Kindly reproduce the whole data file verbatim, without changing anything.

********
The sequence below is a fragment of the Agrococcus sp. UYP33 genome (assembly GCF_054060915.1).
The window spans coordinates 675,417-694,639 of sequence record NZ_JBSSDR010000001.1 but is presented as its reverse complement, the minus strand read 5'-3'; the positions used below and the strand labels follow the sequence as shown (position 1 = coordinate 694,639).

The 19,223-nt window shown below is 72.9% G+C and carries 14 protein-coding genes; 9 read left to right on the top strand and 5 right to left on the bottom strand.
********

The sequence below is a fragment of the Agrococcus sp. UYP33 genome (assembly GCF_054060915.1).
The window spans coordinates 675,417-694,639 of sequence record NZ_JBSSDR010000001.1 but is presented as its reverse complement, the minus strand read 5'-3'; the positions used below and the strand labels follow the sequence as shown (position 1 = coordinate 694,639).

The 19,223-nt window shown below is 72.9% G+C and carries 14 protein-coding genes; 9 read left to right on the top strand and 5 right to left on the bottom strand.